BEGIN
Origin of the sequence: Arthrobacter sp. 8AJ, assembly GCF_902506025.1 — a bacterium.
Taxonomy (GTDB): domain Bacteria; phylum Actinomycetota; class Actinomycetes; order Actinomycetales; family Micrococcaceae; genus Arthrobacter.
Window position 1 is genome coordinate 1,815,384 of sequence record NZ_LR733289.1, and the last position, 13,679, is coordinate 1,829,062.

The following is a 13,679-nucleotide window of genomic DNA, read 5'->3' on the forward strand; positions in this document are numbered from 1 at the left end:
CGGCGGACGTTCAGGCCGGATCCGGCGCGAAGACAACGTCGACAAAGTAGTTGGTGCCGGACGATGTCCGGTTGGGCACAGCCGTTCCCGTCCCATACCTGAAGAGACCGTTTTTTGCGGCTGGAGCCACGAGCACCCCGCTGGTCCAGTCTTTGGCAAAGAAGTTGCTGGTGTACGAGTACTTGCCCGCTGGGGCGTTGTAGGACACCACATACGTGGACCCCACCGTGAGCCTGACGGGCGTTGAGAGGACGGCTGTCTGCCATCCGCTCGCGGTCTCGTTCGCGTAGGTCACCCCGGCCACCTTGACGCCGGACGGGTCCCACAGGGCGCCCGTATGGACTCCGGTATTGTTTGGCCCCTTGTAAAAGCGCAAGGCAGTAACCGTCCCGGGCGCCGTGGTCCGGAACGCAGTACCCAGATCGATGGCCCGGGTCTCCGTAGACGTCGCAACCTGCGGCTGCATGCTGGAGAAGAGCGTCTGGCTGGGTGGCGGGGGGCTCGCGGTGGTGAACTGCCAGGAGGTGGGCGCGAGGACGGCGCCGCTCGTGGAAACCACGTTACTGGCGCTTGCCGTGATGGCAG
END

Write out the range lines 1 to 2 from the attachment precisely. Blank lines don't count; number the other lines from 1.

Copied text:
Origin of the sequence: Arthrobacter sp. 8AJ, assembly GCF_902506025.1 — a bacterium.
Taxonomy (GTDB): domain Bacteria; phylum Actinomycetota; class Actinomycetes; order Actinomycetales; family Micrococcaceae; genus Arthrobacter.